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Understanding Root Canals

April 12th, 2018

Understanding Root Canals

Root canals get a bad rap – but the goal of the procedure is to save a tooth that is severely infected. A dentist performs the procedure to remove bacteria and dying or dead tissue from inside the tooth. Modern techniques and technology have helped root canals evolve into relatively comfortable treatments that often require no more than one or two trips to the dentist. We take a look at what a root canal is, why it is necessary and what happens during one.

 

What is a root canal?
A root canal is a treatment used to repair and save a tooth that is badly decayed or infected. During a root canal procedure, the nerve and pulp are removed, and the inside of the tooth is cleaned and sealed. Without treatment, the tissue surrounding the tooth will become infected and abscesses may form. "Root canal" is the term used to describe the natural cavity within the center of the tooth. The pulp or pulp chamber is the soft area within the root canal. The tooth's nerve lies within the root canal. A tooth's nerve is not vitally important to a tooth's health and function after the tooth has emerged through the gums. Its only function is sensory -- to provide the sensation of hot or cold. The presence or absence of a nerve will not affect the day-to-day functioning of the tooth.

 

When is treatment needed?
Usually, root canals are recommended or needed when there is an infection deep within the tooth. The pulp inside the tooth can become irritated, inflamed and infected with bacteria due to deep decay, repeated dental procedures on a tooth, and/or large fillings, a crack or chip in the tooth, trauma to the face or because of a severe, untreated cavity. When a tooth's nerve tissue or pulp is damaged, it breaks down and bacteria begin to multiply within the pulp chamber. The bacteria and other decayed debris can cause an infection or abscessed tooth. An abscess is a pus-filled pocket that forms at the end of the roots of the tooth. An abscess occurs when the infection spreads all the way past the ends of the roots of the tooth. Without treatment, the infection can become severe enough that the tooth has to be removed.

 

How is a root canal performed?
A root canal is essentially a four-step process. Treatment is usually performed over two office visits. Here are the common steps:

  1. Using a needle, the dentist administers local anesthesia to numb the tooth. It's common to feel a bit of a pinch in the area when the needle goes in. After the tooth is numb, the dental professional might place a dental dam, a small sheet of rubber that isolates the tooth to keep it clean and dry during the procedure.
  2. Your dentist will then use very small tools, such as a small drill, to access the inside of the tooth by creating an opening in the top portion of the tooth. Next, the dentist will use small files to clear away the damaged and diseased pulp from the inside of the tooth. They will also use the files to shape the inner chamber of the tooth and root and might irrigate the chamber with water to wash away any remaining pulp. Your dentist might also put an antimicrobial solution in the chamber to kill any remaining bacteria and reduce the risk for further infection.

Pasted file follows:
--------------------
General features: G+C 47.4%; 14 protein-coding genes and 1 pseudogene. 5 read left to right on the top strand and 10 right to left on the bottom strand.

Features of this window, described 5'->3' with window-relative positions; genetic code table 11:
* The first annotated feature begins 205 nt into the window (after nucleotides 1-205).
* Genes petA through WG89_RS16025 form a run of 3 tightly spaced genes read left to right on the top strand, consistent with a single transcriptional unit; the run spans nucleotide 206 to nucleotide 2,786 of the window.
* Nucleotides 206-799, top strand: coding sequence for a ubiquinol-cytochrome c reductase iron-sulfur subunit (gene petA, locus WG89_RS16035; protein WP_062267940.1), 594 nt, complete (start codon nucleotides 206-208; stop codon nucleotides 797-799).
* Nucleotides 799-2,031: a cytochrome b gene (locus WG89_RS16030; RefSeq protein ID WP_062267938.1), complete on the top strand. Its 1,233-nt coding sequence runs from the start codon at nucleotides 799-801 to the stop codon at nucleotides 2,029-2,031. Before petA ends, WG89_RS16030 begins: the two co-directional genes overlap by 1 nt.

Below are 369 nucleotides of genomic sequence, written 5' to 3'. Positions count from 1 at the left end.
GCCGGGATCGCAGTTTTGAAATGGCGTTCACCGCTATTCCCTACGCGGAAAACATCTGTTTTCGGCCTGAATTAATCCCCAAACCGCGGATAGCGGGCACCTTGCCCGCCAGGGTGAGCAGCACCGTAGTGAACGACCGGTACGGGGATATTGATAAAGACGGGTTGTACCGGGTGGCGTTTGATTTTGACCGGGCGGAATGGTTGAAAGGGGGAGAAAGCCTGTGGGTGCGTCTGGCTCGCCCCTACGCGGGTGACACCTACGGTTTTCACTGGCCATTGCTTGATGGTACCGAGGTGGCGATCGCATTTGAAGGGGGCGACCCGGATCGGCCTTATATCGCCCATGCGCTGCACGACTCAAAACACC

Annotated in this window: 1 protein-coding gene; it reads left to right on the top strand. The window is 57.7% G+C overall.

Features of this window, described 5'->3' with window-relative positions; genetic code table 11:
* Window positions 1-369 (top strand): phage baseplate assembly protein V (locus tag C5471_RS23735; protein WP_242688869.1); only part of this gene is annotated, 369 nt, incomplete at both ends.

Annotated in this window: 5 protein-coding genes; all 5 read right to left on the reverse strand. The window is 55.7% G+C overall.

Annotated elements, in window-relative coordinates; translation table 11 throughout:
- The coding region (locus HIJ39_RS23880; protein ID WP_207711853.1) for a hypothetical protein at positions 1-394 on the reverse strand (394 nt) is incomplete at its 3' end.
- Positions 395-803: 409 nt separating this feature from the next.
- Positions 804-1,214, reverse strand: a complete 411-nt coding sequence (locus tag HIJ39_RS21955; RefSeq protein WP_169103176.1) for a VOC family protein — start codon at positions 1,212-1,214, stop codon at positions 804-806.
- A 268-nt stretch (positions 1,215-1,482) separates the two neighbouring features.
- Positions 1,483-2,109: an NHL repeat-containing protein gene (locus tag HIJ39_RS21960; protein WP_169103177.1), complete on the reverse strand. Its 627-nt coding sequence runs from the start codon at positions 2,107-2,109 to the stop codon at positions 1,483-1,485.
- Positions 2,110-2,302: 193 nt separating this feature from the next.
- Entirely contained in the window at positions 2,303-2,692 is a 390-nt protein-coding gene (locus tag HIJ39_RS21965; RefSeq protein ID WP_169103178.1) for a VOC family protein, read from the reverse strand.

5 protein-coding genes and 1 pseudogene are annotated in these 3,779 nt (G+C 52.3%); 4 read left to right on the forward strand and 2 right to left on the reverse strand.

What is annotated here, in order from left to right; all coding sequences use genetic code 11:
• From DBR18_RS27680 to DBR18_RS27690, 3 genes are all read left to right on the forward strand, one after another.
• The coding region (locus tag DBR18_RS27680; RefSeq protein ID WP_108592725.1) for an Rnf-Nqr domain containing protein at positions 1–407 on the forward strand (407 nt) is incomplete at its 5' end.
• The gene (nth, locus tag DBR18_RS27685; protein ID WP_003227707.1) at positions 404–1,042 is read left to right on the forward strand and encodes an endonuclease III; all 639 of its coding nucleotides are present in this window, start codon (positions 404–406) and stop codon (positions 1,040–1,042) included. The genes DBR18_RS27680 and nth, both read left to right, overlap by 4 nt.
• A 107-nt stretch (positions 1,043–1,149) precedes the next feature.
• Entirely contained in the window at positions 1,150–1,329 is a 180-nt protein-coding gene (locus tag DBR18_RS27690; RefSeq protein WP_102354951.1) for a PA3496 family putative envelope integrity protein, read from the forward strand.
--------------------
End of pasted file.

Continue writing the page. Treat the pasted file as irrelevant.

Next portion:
3. Once the chamber is thoroughly cleaned and dried, the dentist will fill it. A rubber-like material is often used. Your dentist will close the opening in your tooth with a temporary filling, while you wait for the permanent crown.
  4. After a few weeks, your dentist will finish the treatment by placing a permanent crown or a similar type of restoration on the top of the tooth. Depending on the condition of your natural tooth, the dentist may need to place a small supporting post inside of the root chamber, to make the crown or restoration more stable.

How successful are root canals?
Root canal treatment is highly successful. The procedure has more than a 95 percent success rate, and many teeth repaired with a root canal can last a lifetime. Also, because the final step of the root canal procedure isapplication of a restoration such as a crown or a filling, it will not be obvious to onlookers that a root canal was performed.

 

What do I need to do after the procedure?
Taking good care of your teeth and gums is a must after a root canal. You might need to schedule an additional visit with your dentist to X-ray the treated tooth and to make sure that all signs of infection are gone, in addition to twice-yearly dental cleanings and exams. It's important to keep up a good oral care routine at home, including brushing twice a day with a toothpaste that fights germs for 12 hours. With care and attention, a tooth treated with a root canal can stay healthy for the rest of your life.

 

If you have any questions about root canals, call Winning Smiles to schedule an appointment with your dentist – 716-332-2444.


Related Topics: Dental Care